Passion and goals; something inside of you that you want to fulfill; something you hope to be; an imaginary milestone. These were some of the terms used to describe dreams, the focus point of the Young People Insight forum on May 17th.
It only seemed right for us to start by sharing our dreams, which included:
- Being a fashion designer
- Effecting people in a good way
- Becoming a counselor, marriage therapist or family therapist
- Becoming a qualified accountant
- Getting married.
After sharing our about dreams, it was time to hear from the guest speakers for the evening. First up was Stephanie Kane, who is pursuing her dream of selling art work internationally and opening her own gallery.
Growing up, Stephanie always knew that she wanted “to be an artist of some sort” and that she had “that sort of entrepreneurial spark” in her. Knowing that she wanted to go into the creative field, she went to study Fashion Illustration at London College of Fashion, which turned out to be the wrong decision for her.
Rather than stay on a course that she didn’t enjoy, Stephanie left university and decided that she wanted to exhibit every month for a year. After that year, she began working at RISEgallery and she later found herself taking part in an event at the TATE Britain, which led to a collaboration with Apple, which was later seen by a major global brand, kind of like a “snowball effect”. She told us that as an artist, “it’s really important to know how to market yourself”.
In July 2015, Stephanie was the south-east winner of Young Start-Up Talent, with her vision of STUDIO14. She said, “Winning the competition meant you had to learn things you didn’t know before”, but “I now know how to manage a business.” Stephanie’s key word of advice was: “Don’t turn opportunities down.”
Next was Matthew Don, whose dreams are to serve the Lord, play basketball as long as he can without injury and make the basketball culture in Croydon bigger. However, this wasn’t always the case for him. When Matthew was 10 or 11 years old, he didn’t know what he wanted – “I was out on the streets a lot, getting into trouble” – but when was 13, something clicked.
Initially forced into playing basketball, Matthew eventually grew to love it and by the time he was 15 or 16, he wanted to pursue basketball as a career. Matthew was fortunate enough to get a full scholarship to play basketball in the United States and he also had the opportunity to represent Great Britain as part of their U20 basketball team in the 2013 European Championships.
Despite having people tell him that he wouldn’t be paid to play basketball, Matthew is currently professionally in Spain. He told us, “At the end of the day, people are going to bring you down, but you’ve got to stay motivated,” which has been his biggest lesson. Matthew’s words of advice to any aspiring basketball players are: “Don’t watch Stephen Curry highlights… Keep grinding everyday, working on fundamentals …[and]… play with older guys.”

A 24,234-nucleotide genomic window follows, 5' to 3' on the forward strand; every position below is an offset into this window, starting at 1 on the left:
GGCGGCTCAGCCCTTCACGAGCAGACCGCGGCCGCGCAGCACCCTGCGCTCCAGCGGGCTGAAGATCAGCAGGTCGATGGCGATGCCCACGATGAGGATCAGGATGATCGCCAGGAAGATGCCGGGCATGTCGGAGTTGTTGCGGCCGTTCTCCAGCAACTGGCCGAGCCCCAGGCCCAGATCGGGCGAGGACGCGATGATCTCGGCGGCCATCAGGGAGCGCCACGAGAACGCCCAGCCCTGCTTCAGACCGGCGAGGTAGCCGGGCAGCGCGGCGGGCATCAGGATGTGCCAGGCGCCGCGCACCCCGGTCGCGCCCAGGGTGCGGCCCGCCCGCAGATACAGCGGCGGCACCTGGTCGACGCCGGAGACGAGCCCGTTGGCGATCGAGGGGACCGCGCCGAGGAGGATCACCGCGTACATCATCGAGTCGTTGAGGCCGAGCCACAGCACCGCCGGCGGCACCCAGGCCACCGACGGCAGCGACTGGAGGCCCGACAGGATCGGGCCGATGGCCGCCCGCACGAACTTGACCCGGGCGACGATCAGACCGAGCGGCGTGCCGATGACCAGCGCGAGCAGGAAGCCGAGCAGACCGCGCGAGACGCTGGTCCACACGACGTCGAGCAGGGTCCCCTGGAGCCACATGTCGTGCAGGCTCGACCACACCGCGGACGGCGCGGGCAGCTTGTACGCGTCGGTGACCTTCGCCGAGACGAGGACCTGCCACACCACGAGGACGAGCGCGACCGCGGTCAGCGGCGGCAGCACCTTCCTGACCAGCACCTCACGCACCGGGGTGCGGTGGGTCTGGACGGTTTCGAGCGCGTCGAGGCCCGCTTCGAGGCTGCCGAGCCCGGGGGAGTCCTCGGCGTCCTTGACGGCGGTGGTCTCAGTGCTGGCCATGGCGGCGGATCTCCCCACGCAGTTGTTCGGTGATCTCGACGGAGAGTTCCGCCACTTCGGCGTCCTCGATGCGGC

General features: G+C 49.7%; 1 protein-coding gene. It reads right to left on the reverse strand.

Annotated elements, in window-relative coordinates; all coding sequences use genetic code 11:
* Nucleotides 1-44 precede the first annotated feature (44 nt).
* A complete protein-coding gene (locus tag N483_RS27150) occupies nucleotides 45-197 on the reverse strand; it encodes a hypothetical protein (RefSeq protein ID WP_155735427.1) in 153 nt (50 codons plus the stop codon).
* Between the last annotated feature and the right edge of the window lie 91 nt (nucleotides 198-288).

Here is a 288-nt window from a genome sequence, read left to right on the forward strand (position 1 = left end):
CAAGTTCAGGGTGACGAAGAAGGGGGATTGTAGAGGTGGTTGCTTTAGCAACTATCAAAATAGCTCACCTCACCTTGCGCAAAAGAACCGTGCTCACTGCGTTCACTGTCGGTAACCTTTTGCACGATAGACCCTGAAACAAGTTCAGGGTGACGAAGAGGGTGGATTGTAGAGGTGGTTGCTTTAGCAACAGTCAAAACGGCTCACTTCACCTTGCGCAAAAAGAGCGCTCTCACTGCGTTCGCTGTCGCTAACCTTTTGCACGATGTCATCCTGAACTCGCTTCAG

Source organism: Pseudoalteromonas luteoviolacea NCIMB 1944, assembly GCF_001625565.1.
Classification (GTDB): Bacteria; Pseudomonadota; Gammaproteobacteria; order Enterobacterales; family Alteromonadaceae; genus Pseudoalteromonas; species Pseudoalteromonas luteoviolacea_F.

When it comes to her dreams, Frances Acquaah says that it’s about being happy and everything having balance. When she was younger, Frances really wanted to be on TV, as an actor or a singer. However, her mum planted the seed of becoming a journalist in her mind, which Frances began to gravitate to more a she got older.
After graduating from university, Frances got an internship working at the youth marketing agency, Livity, which was “a really, really cool place to work as my first professional job out of uni.” She later went on to become the Deputy Editor and then Editor of Live Mag UK for two years, before it closed down, but she admitted that she may have become complacent, which is a danger. “When you’re not learning anymore in a job, I think that’s when you need to leave,” she told us.
Frances is currently working as a junior researcher at the BBC, and she’s also written pieces for The Guardian and Red Bull Amaphiko. Leaving Live Mag also gave Frances the opportunity to start her blog for the third time, which prompted her to tell us, “Don’t give up on your blog if you have one.” However, a key bit of advice from Frances is, “Don’t let anyone tell you that you can’t do this or you can’t do that, because it’s not true.”
Last but not least were Kyle Hylton and Jason Simms-Davis, co-founders of the recently launched social enterprise, Justified Kings, which aims to “enrich young adults with the tools to gain control of their lives.”
During secondary school, Kyle felt that he was in a bubble and not prepared for the real world, not fully knowing what we wanted to do with his life. However, according to Jason, attending Riddlesdown was quite a deciding point in his and Kyle’s lives, as they came to the realisation about the lack of opportunities in Thornton Heath.
Jason believes that a lot of issues come from a lack of knowledge of self, so he and Kyle want to help people, inspire people and give back to the community. Kyle believes everyone has their inner king and queen inside of them, but some need to have it extracted from them, which is where the name Justified Kings comes from. “What we’ve been taught, we’re going to give back to the people,” Kyle says.
Kyle and Jason will be hosting their first Justified Kings event on Wednesday 25th May in Project B. The event is called J.U.I.C.E, which stands for Justified, Understanding, Incorporating Confidence & Energy. “It’s helping people through the transition,” Kyle says.
The next forum will be on June 21st at Project B, when we’ll be discussing violent crime. There will guest speakers, as well as a surprise twist.